SANDWICH, England – Rory McIlroy doesn’t really need incentive to win the Open Championship, but the sight of a familiar figure at the top of the leaderboard might just provide a little extra motivation to lift the old Claret Jug.
Darren Clarke is in a position he should have been in many times before the world had ever heard of Rory McIlroy. Clarke’s only real tilt at Open glory came in the 1997 Open Championship at Royal Troon. He led going into the final round but shanked a tee shot onto the beach at the second hole and finished runner-up.
McIlroy trails boyhood hero Clarke, a fellow Ulsterman, by four shots after a second-round 69 that has him standing at level par. However, McIlroy expects to finish ahead of the man who mentored him as a boy.
“He’s doing a bit better than me at the moment, but I plan on changing that,” McIlroy said.
British bookmakers agree.
British gambling house Ladbrokes has McIlroy as second favorite at 8-to-1 odds behind Germany’s Martin Kaymer on 6-1. Joint leaders Clarke and Lucas Glover are listed at 14-1.
McIlroy had to work hard to keep Clarke in his sights. The reigning U.S. Open champion offset four birdies with three bogeys in his 69 on a day when the field found it hard to score on Royal St. George’s.
“Even though it was sunny and it looked nice out there, it was very tricky,” McIlroy said. “The course was playing a lot firmer – a lot of cross winds. To shoot something in the 60s today, I’m very pleased with.
“I’ll take that. I’m very happy going into the weekend. I’m in striking distance of the leaders.”
With the cut falling at 3-over par, it means the entire field can catch Clarke and Glover.
“There’s only seven shots separating this field,” McIlroy said. “I think you will see a lot of chopping and changing at the top of the leaderboard. It’s the most open Open that I’ve seen in a long, long time.
“If you can keep it around even par with the weather that’s coming in tomorrow, something around that score is going to be very close.”
Heavy rain and strong winds are expected for the third round. That might just play into Clarke’s hands.
“This sort of golf really suits his game,” McIlroy said of the elder Northern Irishman. “He’s grown up on links and he likes to play different shots. It’s the sort of week where you have to manage your game very well. He’s really good at that.”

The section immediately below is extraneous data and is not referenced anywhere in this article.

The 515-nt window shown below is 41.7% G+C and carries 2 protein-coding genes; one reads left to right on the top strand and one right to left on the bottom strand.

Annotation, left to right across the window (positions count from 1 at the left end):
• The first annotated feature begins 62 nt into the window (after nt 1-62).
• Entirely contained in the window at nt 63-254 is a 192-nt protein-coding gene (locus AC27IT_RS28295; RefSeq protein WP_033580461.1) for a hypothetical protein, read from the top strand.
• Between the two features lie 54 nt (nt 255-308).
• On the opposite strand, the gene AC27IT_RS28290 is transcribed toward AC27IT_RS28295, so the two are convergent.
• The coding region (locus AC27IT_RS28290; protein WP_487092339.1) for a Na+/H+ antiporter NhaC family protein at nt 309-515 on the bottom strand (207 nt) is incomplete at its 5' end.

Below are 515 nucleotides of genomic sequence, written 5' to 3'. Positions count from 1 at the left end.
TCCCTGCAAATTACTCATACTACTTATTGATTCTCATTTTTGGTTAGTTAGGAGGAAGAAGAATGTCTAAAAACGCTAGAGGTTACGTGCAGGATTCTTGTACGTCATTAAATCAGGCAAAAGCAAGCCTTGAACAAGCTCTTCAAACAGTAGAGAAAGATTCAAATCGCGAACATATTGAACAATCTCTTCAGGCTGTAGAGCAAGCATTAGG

Clarke grew up at Royal Portrush, where the wind always blows.
McIlroy’s 69 could easily have been two shots better if not for a couple of lapses in concentration.
“The two times I made two birdies in a row, I followed it up with bogeys, which wasn’t great.”
One of those dropped shots came at the eighth hole after an uncharacteristic poor iron shot.
“I hit a bad second shot on eight and made bogey there. If I had hit a good shot there, I would have had a bit of momentum going into the middle part of the round.
“But you’re going to make bogeys out there, and you just have to accept that.”
The 22-year-old also looked like dropping a shot on the last hole when he found a plugged lie in a greenside bunker. He could only splash the ball out to 15 feet but managed to coax in the par putt.
“It was huge,” he said about his final shot. “I put myself under a lot of pressure to hole that putt. It makes me feel pretty good about myself going into the weekend.
“I can’t go out and be defensive. Four shots in 36 holes on this golf course in these conditions is nothing. I just need to keep doing the same things.
“Everything is working pretty well. It’s just a matter of keeping it tight and not hitting too many loose shots.”
And his thoughts on playing with Clarke in the final two-ball on Sunday?
“To be honest, I think I would rather play with somebody I don’t know too well so I can keep my mind on the task at hand.”